Letters: Our focus should be on more police, not worthless cameras

I TOTALLY agree with the view expressed in your leader on CCTV ("All too often the eye in the sky is blind", News, 15 June) that we are getting a very poor deal from this expensive technology.

In my opinion, while we have to put up with a highly intrusive surveillance state, it is doing very little to protect us from crime.

However, this conclusion is consistent with most reputable research into the effectiveness of CCTV. Thus, while CCTV can be very useful in certain limited situations, such as in car parks, there has been no evidence that its widespread use in urban areas is at all cost-effective in deterring or catching criminals.

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One has, indeed, to ask why this country has developed such a bizarre obsession with CCTV. For although we have more cameras here than in the rest of Europe put together, there is no evidence that this country has become significantly safer than the others as a result.

Some people say that they feel safer in an area having CCTV coverage. This is, however, a dangerous deception, because in reality it will be offering them very little in the way of protection. It would therefore be much better to withdraw most of this expensive, high-maintenance equipment and spend the money instead on more police officers on the streets.

Dr John Welford, Boat Green, Edinburgh

PM's Afghan visit was ill-advised

LAST week it was reported that our Prime Minister was prevented from going to the front line in Afghanistan due to the enemy wanting to down his helicopter.

What on earth was he thinking of when he wanted to go to the front line? Is this not putting an extra burden on our already stretched troops?

I am quite sure it is good to get a visit from any prime minister in the proper circumstances. It will help to bolster moral, but if our Prime Minister wants to go to the front line should he not join up and go as a soldier?

Just lately we have had a whole host of government ministers going to this war zone as if it was just down the road, and it appears that many of them are rubber necking rather than serving any meaningful purpose.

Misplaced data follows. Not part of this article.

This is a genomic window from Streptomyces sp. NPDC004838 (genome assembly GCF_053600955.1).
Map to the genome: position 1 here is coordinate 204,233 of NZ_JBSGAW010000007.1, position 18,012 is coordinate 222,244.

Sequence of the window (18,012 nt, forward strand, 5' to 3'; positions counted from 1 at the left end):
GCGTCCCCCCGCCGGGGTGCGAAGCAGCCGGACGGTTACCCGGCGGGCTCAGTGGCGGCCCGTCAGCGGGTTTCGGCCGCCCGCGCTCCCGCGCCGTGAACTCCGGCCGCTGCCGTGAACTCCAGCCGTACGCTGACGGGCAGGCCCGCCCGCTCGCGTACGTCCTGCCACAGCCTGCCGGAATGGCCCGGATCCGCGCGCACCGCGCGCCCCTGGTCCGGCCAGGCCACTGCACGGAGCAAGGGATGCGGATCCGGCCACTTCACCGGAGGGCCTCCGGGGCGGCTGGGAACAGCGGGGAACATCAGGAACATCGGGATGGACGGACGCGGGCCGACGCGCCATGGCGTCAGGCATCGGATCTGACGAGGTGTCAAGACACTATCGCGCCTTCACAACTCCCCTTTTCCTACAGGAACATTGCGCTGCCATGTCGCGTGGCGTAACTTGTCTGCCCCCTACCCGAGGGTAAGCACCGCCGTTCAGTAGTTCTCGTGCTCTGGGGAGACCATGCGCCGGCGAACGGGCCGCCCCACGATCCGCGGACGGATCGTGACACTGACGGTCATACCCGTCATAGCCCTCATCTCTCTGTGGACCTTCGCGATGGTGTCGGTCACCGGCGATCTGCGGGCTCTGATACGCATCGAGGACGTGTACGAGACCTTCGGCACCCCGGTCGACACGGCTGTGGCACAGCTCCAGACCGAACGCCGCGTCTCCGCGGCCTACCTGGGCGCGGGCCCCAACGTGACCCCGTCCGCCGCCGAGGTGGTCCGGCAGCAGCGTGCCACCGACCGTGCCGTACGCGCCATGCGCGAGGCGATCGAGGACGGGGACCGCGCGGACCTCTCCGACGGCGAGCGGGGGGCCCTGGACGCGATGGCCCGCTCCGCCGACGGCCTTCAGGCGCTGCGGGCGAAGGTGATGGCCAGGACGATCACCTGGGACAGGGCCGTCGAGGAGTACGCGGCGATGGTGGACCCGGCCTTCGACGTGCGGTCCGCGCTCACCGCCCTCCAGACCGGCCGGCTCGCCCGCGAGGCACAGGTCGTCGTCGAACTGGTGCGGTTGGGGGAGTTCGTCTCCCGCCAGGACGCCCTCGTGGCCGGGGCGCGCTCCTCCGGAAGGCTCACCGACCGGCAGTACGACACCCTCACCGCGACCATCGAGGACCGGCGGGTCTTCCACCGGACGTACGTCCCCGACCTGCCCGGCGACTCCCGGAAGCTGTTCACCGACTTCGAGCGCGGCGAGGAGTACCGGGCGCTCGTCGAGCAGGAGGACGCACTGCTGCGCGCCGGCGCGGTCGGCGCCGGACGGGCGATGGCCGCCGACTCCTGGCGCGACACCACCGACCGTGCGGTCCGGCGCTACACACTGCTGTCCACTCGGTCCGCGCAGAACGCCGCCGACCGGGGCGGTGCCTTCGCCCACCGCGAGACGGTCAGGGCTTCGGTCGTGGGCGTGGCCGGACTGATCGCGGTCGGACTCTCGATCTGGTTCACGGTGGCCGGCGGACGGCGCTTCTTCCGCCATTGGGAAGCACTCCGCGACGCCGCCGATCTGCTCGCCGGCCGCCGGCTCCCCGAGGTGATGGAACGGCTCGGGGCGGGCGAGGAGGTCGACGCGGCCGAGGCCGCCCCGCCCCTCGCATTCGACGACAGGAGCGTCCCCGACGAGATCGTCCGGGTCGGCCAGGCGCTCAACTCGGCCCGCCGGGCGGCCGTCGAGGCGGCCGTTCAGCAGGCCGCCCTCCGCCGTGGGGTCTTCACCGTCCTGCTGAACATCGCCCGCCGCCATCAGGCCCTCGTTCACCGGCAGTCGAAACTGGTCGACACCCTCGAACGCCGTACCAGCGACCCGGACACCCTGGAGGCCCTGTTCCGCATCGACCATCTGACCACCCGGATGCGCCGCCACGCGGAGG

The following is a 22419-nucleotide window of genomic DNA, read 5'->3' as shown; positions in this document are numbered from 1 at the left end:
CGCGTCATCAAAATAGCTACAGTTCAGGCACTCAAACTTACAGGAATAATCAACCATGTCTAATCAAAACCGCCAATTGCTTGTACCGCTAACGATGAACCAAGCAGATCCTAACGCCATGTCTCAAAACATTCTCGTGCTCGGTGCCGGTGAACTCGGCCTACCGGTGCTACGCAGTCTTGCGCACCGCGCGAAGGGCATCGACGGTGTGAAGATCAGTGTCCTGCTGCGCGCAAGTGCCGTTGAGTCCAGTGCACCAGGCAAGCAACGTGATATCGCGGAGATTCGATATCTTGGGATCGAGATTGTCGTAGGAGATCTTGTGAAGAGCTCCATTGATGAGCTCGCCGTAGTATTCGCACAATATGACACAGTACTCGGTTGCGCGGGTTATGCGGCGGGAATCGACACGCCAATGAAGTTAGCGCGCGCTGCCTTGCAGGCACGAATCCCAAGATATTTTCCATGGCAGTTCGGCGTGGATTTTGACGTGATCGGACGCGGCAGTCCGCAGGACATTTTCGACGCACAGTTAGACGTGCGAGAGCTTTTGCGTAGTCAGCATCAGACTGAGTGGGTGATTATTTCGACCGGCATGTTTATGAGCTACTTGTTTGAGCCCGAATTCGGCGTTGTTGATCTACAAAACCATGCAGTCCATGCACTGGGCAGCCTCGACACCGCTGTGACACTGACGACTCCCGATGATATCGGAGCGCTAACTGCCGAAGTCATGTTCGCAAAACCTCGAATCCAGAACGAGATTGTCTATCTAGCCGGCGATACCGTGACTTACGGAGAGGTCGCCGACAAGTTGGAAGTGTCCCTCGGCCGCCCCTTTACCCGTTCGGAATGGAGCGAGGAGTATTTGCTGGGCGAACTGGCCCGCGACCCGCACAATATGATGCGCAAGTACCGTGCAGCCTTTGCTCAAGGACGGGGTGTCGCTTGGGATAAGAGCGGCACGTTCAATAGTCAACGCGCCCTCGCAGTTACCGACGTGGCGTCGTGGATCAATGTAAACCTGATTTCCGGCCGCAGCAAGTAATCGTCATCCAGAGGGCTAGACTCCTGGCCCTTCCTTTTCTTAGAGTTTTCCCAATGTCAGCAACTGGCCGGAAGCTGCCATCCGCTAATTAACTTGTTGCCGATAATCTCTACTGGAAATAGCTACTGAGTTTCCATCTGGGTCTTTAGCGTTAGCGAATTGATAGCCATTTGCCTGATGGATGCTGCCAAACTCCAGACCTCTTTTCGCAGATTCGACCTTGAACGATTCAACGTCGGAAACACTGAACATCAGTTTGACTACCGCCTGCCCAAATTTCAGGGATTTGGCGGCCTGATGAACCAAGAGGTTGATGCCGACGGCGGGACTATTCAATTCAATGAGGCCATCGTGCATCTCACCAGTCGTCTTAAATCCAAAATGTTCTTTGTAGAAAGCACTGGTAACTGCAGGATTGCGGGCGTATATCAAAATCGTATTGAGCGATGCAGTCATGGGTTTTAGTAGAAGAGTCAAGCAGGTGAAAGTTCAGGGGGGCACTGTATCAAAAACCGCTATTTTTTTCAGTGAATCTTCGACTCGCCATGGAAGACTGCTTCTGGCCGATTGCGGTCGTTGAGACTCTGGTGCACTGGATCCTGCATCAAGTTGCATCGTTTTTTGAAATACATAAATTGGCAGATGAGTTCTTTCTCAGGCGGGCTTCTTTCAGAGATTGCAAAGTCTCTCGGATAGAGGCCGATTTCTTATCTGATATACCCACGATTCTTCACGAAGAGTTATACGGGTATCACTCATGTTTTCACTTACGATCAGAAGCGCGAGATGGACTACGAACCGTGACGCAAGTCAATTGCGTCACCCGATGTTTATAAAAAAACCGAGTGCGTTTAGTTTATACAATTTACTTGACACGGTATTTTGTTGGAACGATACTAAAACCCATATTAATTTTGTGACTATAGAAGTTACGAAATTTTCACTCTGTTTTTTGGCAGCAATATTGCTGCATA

During the Second World War Winston Churchill was prevented from going to the front line, as was King George, for obvious reasons. So why are we allowing such high-profile people to do it now when the enemy is fighting a dirty war? Would this not be one of the biggest preventable coups ever if the enemy were to strike a lucky hit with any of our government ministers or royals?

Andrew Murphy, Royal Mile, Edinburgh

City too far down the line to quit

I agree entirely with Jim Taylor (Letters, 15 June) that it would be folly to abandon the tram project at this stage. It beggars belief that the deputy leader of our council seriously thinks we should throw away 350 million of public money already spent on the scheme, especially when 26 brand new trams are on their way here.

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The deputy leader should direct his energies into finding a competent project manager to take over from TIE, and making sure that any new contracts with replacement contractors are properly drafted.

No other new tram scheme in Europe has gone so badly wrong, and the council should be ashamed that it has just sat back and watched.

Robert Drysdale, Primrose Bank Road, Edinburgh

Out of tune with the horn of Africa

The only way to enjoy the 2010 FIFA World Cup is to turn the sound off.

Up until last Friday I had never heard of vuvuzelas that permeate every match but now they're ruining my enjoyment of this wonderful tournament.

It's bad enough listening to the drones of the garrulous pundits during each game without being subjected to this additional din.

No wonder poor Robert Green dropped the ball during the England-USA match, he must have thought he was being attacked by a swarm of bees.

The winners of World Cup 2010 will undoubtedly be manufacturers of aspirin and alcohol.

Frank Murphy, Greenfield Road, Balerno